(On the other side of the spectrum, there’s Ezra. Who is just now starting to exert some picky-ish preferences and reject some of the things he used to eat, but still generally will eat whatever is in front of him when he realizes we’re not going to make him something else. He eats a really nice variety of fruits and veggies and meats and grains and textures, uses a fork and a spoon, has a seemingly bottomless appetite…and is barely hanging on to the 10th percentile for weight. I DO NOT UNDERSTAND CHILDREN SOMETIMES AT ALL YOU GUYS.)
The best and only ADVICE I can give you is to buy Ellyn Satter’s book How to Get Your Kid to Eat: But Not Too Much. It’s a great book, even though (obviously) it didn’t really change the course of Noah’s diet all that much. It did keep me from losing my mind over it though, and stopped me from making some food-related mistakes. (Playing short-order cook, where you cook separate kiddie meals and/or immediately whip up a replacement for every rejected food, being the most serious.) The book basically stems from one tenet: You are responsible for putting food in front of your child, and that’s IT. It’s all them, after that. Whether they eat, how much they eat, etc.
As for the possibility of texture issues — well, I should have advice, but I don’t have that much. Most kids have some texture aversions (hell, most adults still have some), and as long as your son isn’t demonstrating actual problems with his oral motor skills (problems with chewing, gagging, choking, drooling), I would bet he WILL outgrow most of them. Noah’s issues turned out to be something a little more serious (he had oral hypersensitivity to the point it was classified as oral aversion for awhile), and did require therapy. Textures no longer bother him so much — we’re now just honestly stuck in the “I don’t wanna try new things” stalemate, which is tougher because he REMEMBERS all the choking and gagging from a year or two ago.
It’s always a tough call to know whether your accommodations are helping or hurting — particularly after you’ve had your wrist slapped by Satter for letting your kid rule the menu at home. I’d probably continue to offer the purees along with the unmolested veggie or fruit, and just view them as good practice for self-feeding with a spoon. Don’t make a big deal out of it — like sweeping the rejected food away mid-meal with an “OH FINE” and stepping away from the table to blend them. That’s giving your kid a sense of winning something, or getting his way. Just have the purees ready to go at the beginning of the meal and focus on getting your son to use a spoon. Maybe try gradually upping the thickness or changing the consistency by adding in some brown rice or oatmeal. Stimulating his mouth is a good thing too — let him play with an electric toothbrush and massage his cheeks and lips after diaper changes.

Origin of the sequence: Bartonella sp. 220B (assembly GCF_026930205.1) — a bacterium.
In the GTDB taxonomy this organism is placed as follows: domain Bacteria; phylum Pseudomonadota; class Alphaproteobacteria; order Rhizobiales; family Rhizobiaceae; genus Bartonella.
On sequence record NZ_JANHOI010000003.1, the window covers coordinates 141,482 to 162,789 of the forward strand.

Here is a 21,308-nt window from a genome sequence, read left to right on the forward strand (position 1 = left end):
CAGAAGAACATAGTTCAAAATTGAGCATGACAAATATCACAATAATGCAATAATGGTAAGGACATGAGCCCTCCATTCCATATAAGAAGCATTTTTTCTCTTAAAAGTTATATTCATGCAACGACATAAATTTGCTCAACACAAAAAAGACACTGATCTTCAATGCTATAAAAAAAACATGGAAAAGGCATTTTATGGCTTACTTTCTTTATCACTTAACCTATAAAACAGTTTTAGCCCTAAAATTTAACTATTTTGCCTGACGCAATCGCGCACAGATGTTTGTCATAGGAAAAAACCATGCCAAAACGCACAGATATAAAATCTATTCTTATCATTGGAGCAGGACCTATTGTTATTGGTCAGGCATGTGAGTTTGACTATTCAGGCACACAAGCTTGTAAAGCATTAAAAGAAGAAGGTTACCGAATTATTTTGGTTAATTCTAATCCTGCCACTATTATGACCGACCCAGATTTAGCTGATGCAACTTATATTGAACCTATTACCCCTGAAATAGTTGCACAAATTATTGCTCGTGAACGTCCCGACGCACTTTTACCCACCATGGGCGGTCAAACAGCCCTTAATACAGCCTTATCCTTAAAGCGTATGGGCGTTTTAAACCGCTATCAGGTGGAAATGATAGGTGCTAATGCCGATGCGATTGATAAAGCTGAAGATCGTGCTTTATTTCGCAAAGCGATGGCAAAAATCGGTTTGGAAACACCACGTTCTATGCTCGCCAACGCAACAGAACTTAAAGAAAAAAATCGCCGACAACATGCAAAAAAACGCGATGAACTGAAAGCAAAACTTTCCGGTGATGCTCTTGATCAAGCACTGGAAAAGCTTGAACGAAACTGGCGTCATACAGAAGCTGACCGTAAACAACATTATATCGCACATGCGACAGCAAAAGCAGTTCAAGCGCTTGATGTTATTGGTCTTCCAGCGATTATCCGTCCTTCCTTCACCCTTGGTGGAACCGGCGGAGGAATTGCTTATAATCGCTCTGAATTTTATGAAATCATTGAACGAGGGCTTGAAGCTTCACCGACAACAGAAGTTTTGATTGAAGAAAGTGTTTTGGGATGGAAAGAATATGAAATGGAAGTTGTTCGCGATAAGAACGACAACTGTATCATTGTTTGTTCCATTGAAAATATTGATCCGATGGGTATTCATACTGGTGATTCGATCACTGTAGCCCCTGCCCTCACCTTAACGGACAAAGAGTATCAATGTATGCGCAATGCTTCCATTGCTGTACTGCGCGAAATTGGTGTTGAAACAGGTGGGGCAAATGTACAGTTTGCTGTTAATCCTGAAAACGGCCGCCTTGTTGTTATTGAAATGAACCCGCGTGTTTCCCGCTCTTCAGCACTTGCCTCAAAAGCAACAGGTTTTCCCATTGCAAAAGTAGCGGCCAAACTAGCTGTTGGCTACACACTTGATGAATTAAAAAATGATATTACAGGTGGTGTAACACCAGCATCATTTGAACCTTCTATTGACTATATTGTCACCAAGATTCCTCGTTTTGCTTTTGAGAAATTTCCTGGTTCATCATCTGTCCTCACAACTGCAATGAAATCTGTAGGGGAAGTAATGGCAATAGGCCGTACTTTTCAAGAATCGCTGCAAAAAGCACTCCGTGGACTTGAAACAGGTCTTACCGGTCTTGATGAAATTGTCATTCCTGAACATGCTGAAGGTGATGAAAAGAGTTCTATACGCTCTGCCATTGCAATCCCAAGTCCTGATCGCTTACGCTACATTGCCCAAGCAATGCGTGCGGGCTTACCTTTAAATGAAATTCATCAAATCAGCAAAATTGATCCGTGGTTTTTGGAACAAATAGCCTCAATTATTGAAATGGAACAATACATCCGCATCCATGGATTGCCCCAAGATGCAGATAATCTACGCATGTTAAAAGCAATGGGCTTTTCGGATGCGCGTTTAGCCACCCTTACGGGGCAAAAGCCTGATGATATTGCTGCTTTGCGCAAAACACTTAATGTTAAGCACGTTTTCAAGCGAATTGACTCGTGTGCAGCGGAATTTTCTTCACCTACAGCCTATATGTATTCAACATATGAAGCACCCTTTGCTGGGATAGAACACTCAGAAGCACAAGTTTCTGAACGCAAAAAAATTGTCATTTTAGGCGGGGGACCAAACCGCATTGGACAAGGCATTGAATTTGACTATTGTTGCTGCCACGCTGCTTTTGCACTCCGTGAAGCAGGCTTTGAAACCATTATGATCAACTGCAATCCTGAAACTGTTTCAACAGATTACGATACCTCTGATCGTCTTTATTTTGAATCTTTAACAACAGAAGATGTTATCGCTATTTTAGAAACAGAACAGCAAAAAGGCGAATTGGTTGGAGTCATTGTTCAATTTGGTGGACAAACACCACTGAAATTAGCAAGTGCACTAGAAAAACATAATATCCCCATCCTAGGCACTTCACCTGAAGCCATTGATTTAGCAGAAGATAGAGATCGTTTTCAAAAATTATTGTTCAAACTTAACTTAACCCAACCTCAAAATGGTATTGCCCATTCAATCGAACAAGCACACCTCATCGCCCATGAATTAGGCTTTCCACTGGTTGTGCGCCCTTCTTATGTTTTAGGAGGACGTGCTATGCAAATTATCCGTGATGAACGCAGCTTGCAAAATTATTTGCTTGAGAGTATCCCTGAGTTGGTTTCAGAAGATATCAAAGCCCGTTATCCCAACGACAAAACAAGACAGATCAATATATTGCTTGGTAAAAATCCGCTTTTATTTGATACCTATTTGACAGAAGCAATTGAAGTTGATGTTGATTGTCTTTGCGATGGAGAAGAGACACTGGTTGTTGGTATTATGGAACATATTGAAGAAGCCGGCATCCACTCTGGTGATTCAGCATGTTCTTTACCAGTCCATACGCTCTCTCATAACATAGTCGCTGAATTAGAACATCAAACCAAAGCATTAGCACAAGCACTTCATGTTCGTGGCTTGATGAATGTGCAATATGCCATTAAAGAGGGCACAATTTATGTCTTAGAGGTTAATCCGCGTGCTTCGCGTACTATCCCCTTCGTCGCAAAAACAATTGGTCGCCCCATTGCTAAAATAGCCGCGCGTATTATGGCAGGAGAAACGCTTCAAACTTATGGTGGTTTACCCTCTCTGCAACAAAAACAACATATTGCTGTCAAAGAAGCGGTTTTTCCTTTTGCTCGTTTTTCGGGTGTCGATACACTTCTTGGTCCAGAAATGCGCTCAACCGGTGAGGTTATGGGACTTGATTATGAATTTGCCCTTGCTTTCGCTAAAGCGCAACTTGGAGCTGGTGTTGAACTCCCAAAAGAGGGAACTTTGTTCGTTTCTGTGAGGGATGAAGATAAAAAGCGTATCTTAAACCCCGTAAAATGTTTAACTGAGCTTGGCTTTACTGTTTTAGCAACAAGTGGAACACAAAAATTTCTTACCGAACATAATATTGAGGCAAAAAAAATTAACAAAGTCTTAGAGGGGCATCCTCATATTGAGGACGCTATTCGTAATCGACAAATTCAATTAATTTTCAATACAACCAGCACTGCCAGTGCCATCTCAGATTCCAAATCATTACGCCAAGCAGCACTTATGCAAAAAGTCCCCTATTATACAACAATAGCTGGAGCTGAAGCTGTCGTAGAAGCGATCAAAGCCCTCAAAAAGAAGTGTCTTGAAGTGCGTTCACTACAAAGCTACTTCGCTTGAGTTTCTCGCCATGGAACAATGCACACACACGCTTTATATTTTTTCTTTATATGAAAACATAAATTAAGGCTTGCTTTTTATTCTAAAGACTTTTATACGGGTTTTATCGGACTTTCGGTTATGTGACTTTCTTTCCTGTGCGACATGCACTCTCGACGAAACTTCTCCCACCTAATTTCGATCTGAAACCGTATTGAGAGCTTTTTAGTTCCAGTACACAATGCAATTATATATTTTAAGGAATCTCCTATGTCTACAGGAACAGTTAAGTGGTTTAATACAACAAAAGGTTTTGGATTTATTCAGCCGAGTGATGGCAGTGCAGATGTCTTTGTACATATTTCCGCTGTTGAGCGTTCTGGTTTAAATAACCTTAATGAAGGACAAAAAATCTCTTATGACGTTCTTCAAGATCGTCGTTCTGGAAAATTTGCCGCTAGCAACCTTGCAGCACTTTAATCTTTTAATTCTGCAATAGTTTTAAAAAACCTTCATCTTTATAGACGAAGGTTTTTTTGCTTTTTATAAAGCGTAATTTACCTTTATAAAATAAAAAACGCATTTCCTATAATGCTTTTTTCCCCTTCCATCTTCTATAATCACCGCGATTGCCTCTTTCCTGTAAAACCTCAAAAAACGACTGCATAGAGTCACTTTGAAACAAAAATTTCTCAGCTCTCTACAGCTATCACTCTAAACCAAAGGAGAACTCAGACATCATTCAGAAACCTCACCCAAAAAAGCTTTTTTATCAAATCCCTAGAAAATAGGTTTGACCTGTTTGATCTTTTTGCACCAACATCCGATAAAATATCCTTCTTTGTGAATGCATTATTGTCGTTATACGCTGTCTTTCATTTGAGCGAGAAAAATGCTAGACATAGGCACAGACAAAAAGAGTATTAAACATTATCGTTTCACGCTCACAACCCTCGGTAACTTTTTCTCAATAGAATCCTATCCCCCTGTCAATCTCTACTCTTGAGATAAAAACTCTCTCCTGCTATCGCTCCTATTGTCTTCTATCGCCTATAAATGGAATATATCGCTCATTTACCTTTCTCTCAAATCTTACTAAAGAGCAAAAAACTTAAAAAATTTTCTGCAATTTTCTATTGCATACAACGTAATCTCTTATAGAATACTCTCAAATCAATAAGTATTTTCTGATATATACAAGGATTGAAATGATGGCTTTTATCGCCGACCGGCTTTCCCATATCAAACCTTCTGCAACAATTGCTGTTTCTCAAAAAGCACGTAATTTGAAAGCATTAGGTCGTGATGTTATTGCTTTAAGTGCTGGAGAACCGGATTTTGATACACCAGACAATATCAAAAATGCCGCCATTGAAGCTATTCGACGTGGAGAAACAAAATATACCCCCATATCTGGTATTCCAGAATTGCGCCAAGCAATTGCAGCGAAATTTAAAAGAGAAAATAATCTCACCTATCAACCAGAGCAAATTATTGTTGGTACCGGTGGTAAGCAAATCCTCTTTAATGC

And lastly, for all my fellow parents of picky eaters who are looking for a quick way to get a decent amount of veggies into their kid (that doesn’t involve adding minuscule amounts of chickpeas and beets to freaking chocolate brownies), here’s our smoothie recipe, aka The Reason My Child Doesn’t Have Scurvy:
Noah’s Super Picky-Eater Dairy-Free Fruity Juice
1) In a small single-serving blender, add small servings of frozen veggies: peas, spinach, lima beans, broccoli, cauliflower, etc. (I’ve occasionally used fresh but have to use less because the taste tends to be a bit more noticeable.) I usually fill this sized blender a little over halfway with vegetables.
2) Now, we camouflage. Top it off with generous chunks of fresh or frozen fruit: strawberries, pineapple, mango, etc. If your child likes a thicker smoothie, adding fresh banana or avocado works too.
3) Then add juice — I always use a veggie-based juice like Trader Joe’s Green Plant Beverage (don’t be scared, it’s super-sweet). Add juice all the way to the top. Blend. Serve in a non-clear straw cup with a lid, if your kid is easily squicked by Anything Green Looking.
Then go have yourself a glass of wine and tell yourself “it’s a phase, it’s a phase” four hundred dozen times.